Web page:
This chapter also connected to Chapter 2 of Radio and the Gendered Soundscape. In this chapter, Ehrick discusses how radio stations were censored due to the fear of propaganda entering the airwaves during World War II. Ehrick writes, “World War II was also the first major radio war, and radio propaganda and consequent struggles over who controlled the airwaves emerged as an important background in the Rio de la Plata as in many other parts of the Americas and beyond” (Ehrick 87). During WWII Hitler took great advantage of the power of propaganda through radio, film, and his speeches. During this time, it was common for pro-Nazi propaganda to infiltrate societies through radio. This is similar Cheng’s discussion of possible propaganda being spread over the airwaves of the three radio stations that are featured in Fallout 3.
Although not the main focus of the chapter, I was interested in the Sound Play’s small discussion on how in the world of Fallout there was no new music because the atrocity of the time depleted any creative energy. It was interesting to compare that make believe circumstance with the circumstances of the African American slaves discussed in the Sonic Color Line. As most know, African American slaves sung religious songs for many different reasons. Their music was used to send messages and to keep hope in the darkest of times. These unbelievably difficult times for these African American slaves produced an entire genre of music that is still practiced today. There was not a particular chapter in the The Sonic Color Line that discussed the spirituals sung by African American slaves in depth, but it was mentioned briefly in Chapter 3 with the Jubilee Singers and their rendition of the spirituals. Stoever writes, “Fastidiously dressed in Victorian finery and singing ‘spirituals’ in a muted pianissimo, the Jubilee Singers audiovisually performed what Alexander Weheliye dubs ‘sonic afro-modernity,’ where sound offers ‘more flexible and future-directed provenances’ through which black subjects understand themselves and (re)negotiate their participation in Western modernity” (Stoever 133-134). Unlike in Sound Play, it seems in the real world the most difficult times are still not devoid of music.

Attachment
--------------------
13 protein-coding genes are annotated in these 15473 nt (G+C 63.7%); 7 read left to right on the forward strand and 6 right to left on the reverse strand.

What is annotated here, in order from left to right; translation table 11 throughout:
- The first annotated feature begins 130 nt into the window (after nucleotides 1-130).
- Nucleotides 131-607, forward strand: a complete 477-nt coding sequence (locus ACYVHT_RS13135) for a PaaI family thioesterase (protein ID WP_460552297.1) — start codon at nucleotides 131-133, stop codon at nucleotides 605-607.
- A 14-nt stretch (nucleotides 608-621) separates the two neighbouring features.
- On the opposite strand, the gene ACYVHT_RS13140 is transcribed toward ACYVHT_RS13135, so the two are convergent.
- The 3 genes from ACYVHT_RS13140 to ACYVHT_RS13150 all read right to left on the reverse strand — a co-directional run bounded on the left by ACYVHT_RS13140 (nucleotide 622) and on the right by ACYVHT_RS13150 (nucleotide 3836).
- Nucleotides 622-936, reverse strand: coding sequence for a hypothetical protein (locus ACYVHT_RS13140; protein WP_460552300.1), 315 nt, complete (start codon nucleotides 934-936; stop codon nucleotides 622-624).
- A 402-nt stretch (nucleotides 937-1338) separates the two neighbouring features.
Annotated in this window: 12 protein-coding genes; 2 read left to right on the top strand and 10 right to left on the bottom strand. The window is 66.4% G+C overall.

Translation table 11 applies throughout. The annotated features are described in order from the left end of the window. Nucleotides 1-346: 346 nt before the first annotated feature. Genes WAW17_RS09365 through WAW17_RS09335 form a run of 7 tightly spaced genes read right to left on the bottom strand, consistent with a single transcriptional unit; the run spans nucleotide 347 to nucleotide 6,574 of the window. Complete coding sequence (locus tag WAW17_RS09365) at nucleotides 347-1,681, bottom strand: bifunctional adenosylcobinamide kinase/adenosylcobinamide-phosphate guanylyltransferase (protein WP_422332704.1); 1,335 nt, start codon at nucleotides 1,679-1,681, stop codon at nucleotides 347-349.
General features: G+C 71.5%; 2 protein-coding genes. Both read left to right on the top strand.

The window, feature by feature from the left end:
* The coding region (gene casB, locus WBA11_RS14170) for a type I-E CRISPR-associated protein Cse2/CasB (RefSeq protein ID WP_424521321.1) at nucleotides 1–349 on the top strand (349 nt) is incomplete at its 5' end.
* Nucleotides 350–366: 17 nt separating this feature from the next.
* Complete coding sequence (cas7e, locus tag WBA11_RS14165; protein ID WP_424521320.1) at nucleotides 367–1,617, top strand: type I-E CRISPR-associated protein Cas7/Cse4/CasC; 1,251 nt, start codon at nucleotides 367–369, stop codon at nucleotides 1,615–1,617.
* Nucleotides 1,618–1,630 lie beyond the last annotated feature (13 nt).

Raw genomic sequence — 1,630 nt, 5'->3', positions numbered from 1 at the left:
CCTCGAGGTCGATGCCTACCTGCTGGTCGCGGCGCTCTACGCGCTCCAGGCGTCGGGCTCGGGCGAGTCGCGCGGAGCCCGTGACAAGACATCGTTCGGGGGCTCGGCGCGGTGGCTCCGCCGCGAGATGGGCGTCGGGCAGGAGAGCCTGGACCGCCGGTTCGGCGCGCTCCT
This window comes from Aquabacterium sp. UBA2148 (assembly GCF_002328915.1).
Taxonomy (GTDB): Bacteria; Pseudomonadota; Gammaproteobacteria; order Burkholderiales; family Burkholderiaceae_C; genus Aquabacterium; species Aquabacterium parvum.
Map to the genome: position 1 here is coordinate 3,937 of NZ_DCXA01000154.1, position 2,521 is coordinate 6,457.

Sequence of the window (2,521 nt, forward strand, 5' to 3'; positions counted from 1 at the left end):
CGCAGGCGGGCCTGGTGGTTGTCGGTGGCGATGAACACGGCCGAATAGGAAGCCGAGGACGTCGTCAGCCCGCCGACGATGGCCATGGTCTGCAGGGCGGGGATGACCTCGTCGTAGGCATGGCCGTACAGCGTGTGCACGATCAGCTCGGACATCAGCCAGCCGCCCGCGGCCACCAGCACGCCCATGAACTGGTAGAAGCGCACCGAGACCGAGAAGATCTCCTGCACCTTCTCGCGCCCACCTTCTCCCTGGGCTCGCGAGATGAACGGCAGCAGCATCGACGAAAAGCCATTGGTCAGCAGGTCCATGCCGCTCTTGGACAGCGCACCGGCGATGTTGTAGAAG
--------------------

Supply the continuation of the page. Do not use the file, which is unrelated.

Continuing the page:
Finally, Sound Play Chapter One can be loosely tied back to an aspect from the Introduction to The Auditory Culture Reader. In this introduction there is a small reference to the meanings of sounds to an individual. Bull and Back write, “Sounds are embedded with both cultural and personal meanings; sounds do not come at us merely raw” (Bull and Back 7). This is contradictory to the world within Fallout 3. In that world, those who listen to the music do not understand its historical significance due to a sort of mass amnesia. The music is not listened to or acknowledged by the people within the game. To them, it does appear to come at them merely raw. However, that is the product of imagination and living in a make believe world. However, it does not match the notion presented by Bull and Back that sounds and music will always have some sort of meaning to its listener.
- How does music play a role in other ways of virtual reality, such as movies or television?
- What other instances do we see where difficult circumstances, or even times of war, have created new songs?
Word count: 1062